Insidious – soundtrack review
I promised a few horror soundtrack reviews this Halloween and what better way to begin than with the delightfully scary and screeeeeewed up Insidious soundtrack.
This is not a soundtrack I listen to very often. It’s okay sitting here talking to you guys, I’m listening to it and feeling pretty brave. But can you imagine listening to it on a dark winter night? Whilst on your own? In the middle of an abandoned theme park?? Sod that for a fried egg sandwich. I used to have a couples of the tracks on my ‘general’ Spotify playlist and one came on whilst I was in the shower once. Try getting out of that one – wet hands, steamed up room, soap in my eyes – all the time fucked up demon music surrounding me. Lovely.
But because I love horror and soundtracks in general of course – and because the score really jumped out at me when I watched the movie – as it did for most people I’m sure, I knew I had to buy it on CD. And I’m glad I did – even if I am too much of a wimp to listen to it too much. It’s still a cool soundtrack to have in my collection and there’s some nice artwork inside too.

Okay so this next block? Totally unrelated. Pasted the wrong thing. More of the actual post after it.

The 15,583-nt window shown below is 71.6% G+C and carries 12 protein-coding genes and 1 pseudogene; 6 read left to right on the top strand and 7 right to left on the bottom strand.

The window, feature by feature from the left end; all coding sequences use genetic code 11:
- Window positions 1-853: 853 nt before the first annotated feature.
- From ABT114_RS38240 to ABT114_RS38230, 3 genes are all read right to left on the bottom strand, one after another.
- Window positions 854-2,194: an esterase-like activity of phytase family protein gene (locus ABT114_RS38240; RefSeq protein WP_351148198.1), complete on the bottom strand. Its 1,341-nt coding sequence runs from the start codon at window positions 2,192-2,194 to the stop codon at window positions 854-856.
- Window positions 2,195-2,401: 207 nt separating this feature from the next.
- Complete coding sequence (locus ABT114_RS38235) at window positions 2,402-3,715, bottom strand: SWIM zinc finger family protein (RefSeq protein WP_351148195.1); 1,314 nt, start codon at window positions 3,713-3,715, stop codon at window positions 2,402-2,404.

Though there are a handful of songs in the film (most notably the creepy Tiptoe through the Tulips) this is mainly a scored soundtrack written by composer Joseph Bishara. He only really got ‘famous’ after Insidious but his IMDB page boasts a whole heap of horror film scores, dating back to 1998. He also actually plays the Lipstick-Face Demon – AKA the main bad guy in Insidious. In a really clever, twisty, freaky-deaky way Lipstick-Face was also a musician. Remember that screwed up organ room?! And who could forget the whisper – “oh my god dad….he’s looking”.
No joke – I am getting goosebumps right now. I may have left a window open though.
As far as amazing albums go, this isn’t an amazing album. Like in the way you’d listen to it in the car on repeat amazing. It’s a brilliant horror soundtrack, effective and truly frightening but the tracks all sound kind of similar with a heavy emphasis on making the listener jump – going from near silence to scratchy violins and weird piano keys. It’s brilliant but it’s not…..pleasing, almost slightly uncomfortable. Does that make sense?
Now if you’re brave enough, stick some headphones on and turn off all the lights –